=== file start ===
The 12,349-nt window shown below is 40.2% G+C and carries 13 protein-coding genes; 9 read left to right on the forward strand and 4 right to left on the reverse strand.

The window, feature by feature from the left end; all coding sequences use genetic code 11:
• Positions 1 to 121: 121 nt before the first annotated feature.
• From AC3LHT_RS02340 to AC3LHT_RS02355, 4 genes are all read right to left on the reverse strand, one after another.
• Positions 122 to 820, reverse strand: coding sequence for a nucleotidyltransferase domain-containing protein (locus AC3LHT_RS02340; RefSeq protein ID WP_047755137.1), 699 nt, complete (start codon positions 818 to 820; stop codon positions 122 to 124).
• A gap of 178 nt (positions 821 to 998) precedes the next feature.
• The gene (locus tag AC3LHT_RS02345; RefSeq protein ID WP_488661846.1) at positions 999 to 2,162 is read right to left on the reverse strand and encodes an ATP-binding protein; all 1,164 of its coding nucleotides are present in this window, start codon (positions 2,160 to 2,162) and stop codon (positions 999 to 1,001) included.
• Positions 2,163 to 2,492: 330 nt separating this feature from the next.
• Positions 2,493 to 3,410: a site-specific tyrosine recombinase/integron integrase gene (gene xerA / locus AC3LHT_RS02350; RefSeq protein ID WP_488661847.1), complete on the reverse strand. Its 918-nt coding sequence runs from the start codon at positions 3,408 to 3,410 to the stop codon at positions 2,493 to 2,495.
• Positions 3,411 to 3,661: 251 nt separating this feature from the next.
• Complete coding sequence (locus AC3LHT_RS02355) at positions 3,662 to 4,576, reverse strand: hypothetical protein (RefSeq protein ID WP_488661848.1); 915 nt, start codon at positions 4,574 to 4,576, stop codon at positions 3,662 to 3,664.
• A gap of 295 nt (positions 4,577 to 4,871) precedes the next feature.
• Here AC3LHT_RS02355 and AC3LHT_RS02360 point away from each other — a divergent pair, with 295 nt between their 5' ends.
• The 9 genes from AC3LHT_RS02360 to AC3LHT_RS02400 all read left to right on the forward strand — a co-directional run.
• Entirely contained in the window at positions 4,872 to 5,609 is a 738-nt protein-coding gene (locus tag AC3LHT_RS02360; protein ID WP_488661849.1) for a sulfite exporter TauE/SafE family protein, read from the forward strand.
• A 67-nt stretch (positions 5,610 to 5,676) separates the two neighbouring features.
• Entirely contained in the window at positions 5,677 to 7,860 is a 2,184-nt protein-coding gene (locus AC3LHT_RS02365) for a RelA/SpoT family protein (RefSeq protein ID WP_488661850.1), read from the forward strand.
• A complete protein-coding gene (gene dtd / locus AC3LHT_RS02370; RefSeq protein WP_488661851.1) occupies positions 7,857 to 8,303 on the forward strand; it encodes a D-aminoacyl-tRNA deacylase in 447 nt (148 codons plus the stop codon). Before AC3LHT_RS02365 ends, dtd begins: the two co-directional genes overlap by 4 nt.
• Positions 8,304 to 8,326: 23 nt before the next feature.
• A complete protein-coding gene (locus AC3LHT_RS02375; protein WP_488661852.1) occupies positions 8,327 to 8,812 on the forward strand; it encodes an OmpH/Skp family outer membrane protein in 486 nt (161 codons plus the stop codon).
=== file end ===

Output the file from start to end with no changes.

The 12,349-nt window shown below is 40.2% G+C and carries 13 protein-coding genes; 9 read left to right on the forward strand and 4 right to left on the reverse strand.

The window, feature by feature from the left end; all coding sequences use genetic code 11:
• Positions 1 to 121: 121 nt before the first annotated feature.
• From AC3LHT_RS02340 to AC3LHT_RS02355, 4 genes are all read right to left on the reverse strand, one after another.
• Positions 122 to 820, reverse strand: coding sequence for a nucleotidyltransferase domain-containing protein (locus AC3LHT_RS02340; RefSeq protein ID WP_047755137.1), 699 nt, complete (start codon positions 818 to 820; stop codon positions 122 to 124).
• A gap of 178 nt (positions 821 to 998) precedes the next feature.
• The gene (locus tag AC3LHT_RS02345; RefSeq protein ID WP_488661846.1) at positions 999 to 2,162 is read right to left on the reverse strand and encodes an ATP-binding protein; all 1,164 of its coding nucleotides are present in this window, start codon (positions 2,160 to 2,162) and stop codon (positions 999 to 1,001) included.
• Positions 2,163 to 2,492: 330 nt separating this feature from the next.
• Positions 2,493 to 3,410: a site-specific tyrosine recombinase/integron integrase gene (gene xerA / locus AC3LHT_RS02350; RefSeq protein ID WP_488661847.1), complete on the reverse strand. Its 918-nt coding sequence runs from the start codon at positions 3,408 to 3,410 to the stop codon at positions 2,493 to 2,495.
• Positions 3,411 to 3,661: 251 nt separating this feature from the next.
• Complete coding sequence (locus AC3LHT_RS02355) at positions 3,662 to 4,576, reverse strand: hypothetical protein (RefSeq protein ID WP_488661848.1); 915 nt, start codon at positions 4,574 to 4,576, stop codon at positions 3,662 to 3,664.
• A gap of 295 nt (positions 4,577 to 4,871) precedes the next feature.
• Here AC3LHT_RS02355 and AC3LHT_RS02360 point away from each other — a divergent pair, with 295 nt between their 5' ends.
• The 9 genes from AC3LHT_RS02360 to AC3LHT_RS02400 all read left to right on the forward strand — a co-directional run.
• Entirely contained in the window at positions 4,872 to 5,609 is a 738-nt protein-coding gene (locus tag AC3LHT_RS02360; protein ID WP_488661849.1) for a sulfite exporter TauE/SafE family protein, read from the forward strand.
• A 67-nt stretch (positions 5,610 to 5,676) separates the two neighbouring features.
• Entirely contained in the window at positions 5,677 to 7,860 is a 2,184-nt protein-coding gene (locus AC3LHT_RS02365) for a RelA/SpoT family protein (RefSeq protein ID WP_488661850.1), read from the forward strand.
• A complete protein-coding gene (gene dtd / locus AC3LHT_RS02370; RefSeq protein WP_488661851.1) occupies positions 7,857 to 8,303 on the forward strand; it encodes a D-aminoacyl-tRNA deacylase in 447 nt (148 codons plus the stop codon). Before AC3LHT_RS02365 ends, dtd begins: the two co-directional genes overlap by 4 nt.
• Positions 8,304 to 8,326: 23 nt before the next feature.
• A complete protein-coding gene (locus AC3LHT_RS02375; protein WP_488661852.1) occupies positions 8,327 to 8,812 on the forward strand; it encodes an OmpH/Skp family outer membrane protein in 486 nt (161 codons plus the stop codon).